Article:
A team of scientists with the National Oceanic and Atmospheric Administration has returned from a monthlong trip to Papahanaumokuakea Marine National Monument with reams of research on coral and fish populations.
The new information is expected to help scientists and government managers build on their understanding of marine life in the Northwestern Hawaiian Islands and the threats that climate change present there as well as in the Main Hawaiian Islands.
Atsuko Fukunaga, the expedition’s chief scientist, said Saturday that in general the reefs “seem to be doing good” this year but some sites are still recovering from severe coral bleaching over the past few years. Atsuko is an ecological research statistician for PMNM with the Joint Institute for Marine and Atmospheric Research at the University of Hawaii-Manoa. She and the rest of the team will be unpacking and analyzing the data to make a more precise health assessment in the coming months.
The NOAA research vessel Hiialakai returned Saturday from a 25-day trip to the Northwestern Hawaiian Islands in Papahanaumokuakea Marine National Monument.
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Roughly 20 scientists, with help from three University of Hawaii students, took thousands of underwater photos of corals at some 200 sites around French Frigate Shoals, Lisianski, Kure, Pearl and Hermes, Laysan and Midway atolls during the 25-day trip. They also deployed baited remote underwater video stations to survey sharks and fish populations. The scientists were from from NOAA’s Office of National Marine Sanctuaries and Pacific Islands Fisheries Science Center, JIMAR, UH-Hilo and the Australian Institute of Marine Science.
NOAA funded Colton Johnson, Keelee Martin and Roseanna Lee as interns through the UH-Hilo’s Quantitative Underwater Ecological Surveying Techniques program.
“You’re kind of shot out of the cannon at first,” Lee said. “You learn so much, so fast.”
Even with all the training at school, she said, “you can’t get that kind of experience anywhere else.”
John Burns, benthic habitat researcher, explains 3-D coral modeling he does to better understand the health of reef ecosystems, Saturday, aboard NOAA’s Hiialakai at Ford Island.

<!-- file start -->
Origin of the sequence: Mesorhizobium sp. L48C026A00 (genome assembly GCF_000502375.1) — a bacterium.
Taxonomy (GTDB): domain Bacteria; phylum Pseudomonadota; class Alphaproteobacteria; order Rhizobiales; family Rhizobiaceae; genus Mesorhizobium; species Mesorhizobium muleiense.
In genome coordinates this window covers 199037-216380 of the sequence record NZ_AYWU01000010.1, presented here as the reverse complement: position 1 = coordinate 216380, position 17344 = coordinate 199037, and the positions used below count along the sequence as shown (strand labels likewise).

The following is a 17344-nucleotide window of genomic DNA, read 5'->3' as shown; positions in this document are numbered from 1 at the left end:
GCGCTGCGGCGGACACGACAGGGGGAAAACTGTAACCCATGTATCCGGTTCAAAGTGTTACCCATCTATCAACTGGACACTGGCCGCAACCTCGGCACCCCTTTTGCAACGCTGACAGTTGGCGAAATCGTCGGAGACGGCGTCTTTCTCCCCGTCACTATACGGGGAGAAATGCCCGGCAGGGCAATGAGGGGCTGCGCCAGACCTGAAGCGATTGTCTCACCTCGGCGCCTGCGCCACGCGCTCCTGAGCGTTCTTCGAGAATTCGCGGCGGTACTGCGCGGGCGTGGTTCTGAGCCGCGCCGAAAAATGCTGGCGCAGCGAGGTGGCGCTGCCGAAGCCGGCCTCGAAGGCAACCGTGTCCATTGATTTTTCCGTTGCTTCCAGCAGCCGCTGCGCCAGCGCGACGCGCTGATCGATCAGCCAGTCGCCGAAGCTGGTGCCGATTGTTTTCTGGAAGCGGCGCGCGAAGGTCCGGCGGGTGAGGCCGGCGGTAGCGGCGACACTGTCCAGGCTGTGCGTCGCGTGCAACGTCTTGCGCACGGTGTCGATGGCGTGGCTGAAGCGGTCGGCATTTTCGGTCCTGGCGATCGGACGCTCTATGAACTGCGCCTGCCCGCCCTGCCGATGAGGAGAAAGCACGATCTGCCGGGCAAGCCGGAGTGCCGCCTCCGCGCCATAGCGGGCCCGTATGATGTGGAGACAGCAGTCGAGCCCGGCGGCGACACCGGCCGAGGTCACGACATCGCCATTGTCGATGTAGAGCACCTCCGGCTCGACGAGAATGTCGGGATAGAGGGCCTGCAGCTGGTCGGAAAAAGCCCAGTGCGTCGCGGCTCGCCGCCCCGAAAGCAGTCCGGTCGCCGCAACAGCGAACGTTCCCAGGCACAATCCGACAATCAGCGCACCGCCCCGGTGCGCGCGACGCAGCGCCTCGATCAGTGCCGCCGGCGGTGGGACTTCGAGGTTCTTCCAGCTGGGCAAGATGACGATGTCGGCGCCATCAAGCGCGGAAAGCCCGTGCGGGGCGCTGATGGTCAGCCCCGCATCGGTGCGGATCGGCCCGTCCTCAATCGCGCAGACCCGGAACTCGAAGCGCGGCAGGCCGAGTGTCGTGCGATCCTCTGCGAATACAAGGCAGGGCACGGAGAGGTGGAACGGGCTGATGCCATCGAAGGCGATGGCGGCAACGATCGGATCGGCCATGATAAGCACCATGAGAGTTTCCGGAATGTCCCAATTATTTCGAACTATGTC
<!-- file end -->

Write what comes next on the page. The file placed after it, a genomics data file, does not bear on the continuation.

Nathan Eagle/Civil Beat
John Burns, a benthic habitat researcher for PMNM also working through JIMAR, shared samples of the high-resolution 3-D modeling he does of the reefs to assess their health in ways that weren’t possible when he started going to the monument six years ago.
“You can really see exactly how the reef changes when some corals die and new ones start to grow,” he said, noting that the modeling allows scientists to zoom in and see within a millimeter accuracy.
“If we’re going to understand the health of corals, we need to know what the structure and dynamic of that habitat is,” he said. “Each species is different in terms of how it might respond to increases in seawater temperature or changes in environmental conditions.”
There were record ocean temperatures in 2014, 2015 and 2016. The Northwestern Hawaiian Islands experienced its most widespread coral bleaching event in 2014, which was followed by the third global bleaching ever recorded that began in 2015 and ended this past June.
The reef around Lisianski Island, which is about 900 miles northwest of Honolulu, was hit particularly hard. Roughly 90 percent of the corals died, said Randy Kosaki, the monument’s deputy superintendent for NOAA.
Dead coral at Lisianski is overgrown with algae after the severe coral bleaching event a couple years ago. Nearly 100 percent of the corals at this specific site were dead due to bleaching.
Courtesy: John Burns/NOAA
As a result, that island has become a routine stop for the scientists who make annual reef-monitoring trips to the monument aboard NOAA’s Hiialakai research vessel.
The study underscored the need to significantly reduce carbon emissions that are causing climate change.
The article also highlights how the work being done in the monument helps scientists understand what’s happening in the Main Hawaiian Islands.
While both places are susceptible to rising ocean temperatures, the Northwestern Hawaiian Islands are mostly free of direct human threats since they are protected by the monument. That can help scientists determine the extent to which fishing, pollution, sediment runoff and other stresses in the Main Hawaiian Islands play in corals’ ability to adapt to warmer waters and become more resilient to bleaching.
The new data is also expected to help scientists understand how stressed coral reef ecosystems may recover and refine their ability to pinpoint susceptible and resilient coral reefs.
Below is a video by Audrey Schlaff of the Australian Institute of Marine Science that shows how a baited remote underwater station is used to survey fish in Papahanaumokuakea.